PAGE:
Eagle Alert receives tech update
Published: Wednesday, September 26, 2012
Updated: Wednesday, September 26, 2012 23:09
The idea for the Eagle Alert Emergency Alert System was born in 2005 after the Virginia Tech shootings, and after much research and hard work, the system was installed and has been fully operational on the University of Southern Mississippi campus since 2009.
Eagle Alert is an emergency alert system comprised of many parts. The program is made up of a text message system, email system, text-to-voice system, building notification and an outside siren system, which is capable of relaying voice messages across campus.
Bob Hopkins, University Police Department chief, said the system is now an opt-out only system.
“Students and faculty will automatically be enrolled in the system,” Hopkins said. “Each student and faculty member will receive an email and text message unless you take it upon yourself to physically opt out of the system via UPD’s website.”
Prior to this semester, the system had been an enrollment only system so this is a new change for Eagle Alert.
The system has not undergone any other major changes since its installation, but it receives upgrades periodically, along with bi-yearly checks on the voice system. The Physical Plant also helps repair the siren system.
Hopkins said UPD and the public relations department at USM compose and issue alerts to the 2,500 faculty and staff and 16,000-plus students enrolled in the system.
Kelly Lott, a junior psychology major from Purvis, said she relies on Eagle Alert to deliver information regarding emergencies and poor weather conditions in the Hattiesburg area.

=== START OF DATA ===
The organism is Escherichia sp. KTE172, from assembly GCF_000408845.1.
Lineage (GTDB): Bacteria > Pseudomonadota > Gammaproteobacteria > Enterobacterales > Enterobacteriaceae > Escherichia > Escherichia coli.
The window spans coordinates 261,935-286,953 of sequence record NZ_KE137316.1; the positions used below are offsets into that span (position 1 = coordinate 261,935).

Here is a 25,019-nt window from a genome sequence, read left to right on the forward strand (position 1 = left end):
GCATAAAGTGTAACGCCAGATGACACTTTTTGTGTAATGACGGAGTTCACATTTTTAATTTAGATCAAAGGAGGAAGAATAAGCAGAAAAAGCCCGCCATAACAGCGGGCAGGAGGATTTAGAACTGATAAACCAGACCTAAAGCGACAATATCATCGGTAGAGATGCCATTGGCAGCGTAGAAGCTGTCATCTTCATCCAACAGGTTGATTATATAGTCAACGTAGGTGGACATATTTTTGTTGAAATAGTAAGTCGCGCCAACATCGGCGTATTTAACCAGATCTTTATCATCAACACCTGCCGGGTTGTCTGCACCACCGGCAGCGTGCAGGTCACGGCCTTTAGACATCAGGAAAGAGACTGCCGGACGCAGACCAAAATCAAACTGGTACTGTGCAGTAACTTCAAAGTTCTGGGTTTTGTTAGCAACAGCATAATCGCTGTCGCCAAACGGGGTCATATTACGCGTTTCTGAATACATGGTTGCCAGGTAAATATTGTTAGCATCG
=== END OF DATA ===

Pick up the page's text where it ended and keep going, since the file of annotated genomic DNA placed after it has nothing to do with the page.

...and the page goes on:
Lott is one of the many users who receive the updates immediately on her smart-phone.
“I particularly rely on the system for the alerts regarding bad weather, and because of Eagle Alert, I feel safer and more aware of threats to campus,” Lott said.
However, not all Southern Miss students believe Eagle Alert is up to par in timeliness and effectiveness.
Daniel Cook, a junior human resource management major from Wayne County, has strong feelings regarding the system and has opted out of receiving the alerts.
“I do not feel as if Eagle Alert truly aids campus in the way it intends to,” Cook said. “The system does not send information in a timely manner. For example, in the past I have received text messages about possible tornadoes in the area many minutes after I have heard the sirens go off on campus stating that a tornado is undoubtedly in the area.”
According to UPD’s website, the system only delivers messages in times of true emergency and when it is running tests to ensure its functioning properly.
“Eagle Alert gives you an opportunity to make personal decisions about your personal safety,” Hopkins said.
Hopkins feels Eagle Alert is one of the best ways to be a well-informed and safe Southern Miss student or faculty or staff member.
More information can be found on UPD’s website at www.usm.edu/police/eagle-alert. It is highly recommended that UPD is contacted at 601-266-4986 or through the email contact page on the website with concerns.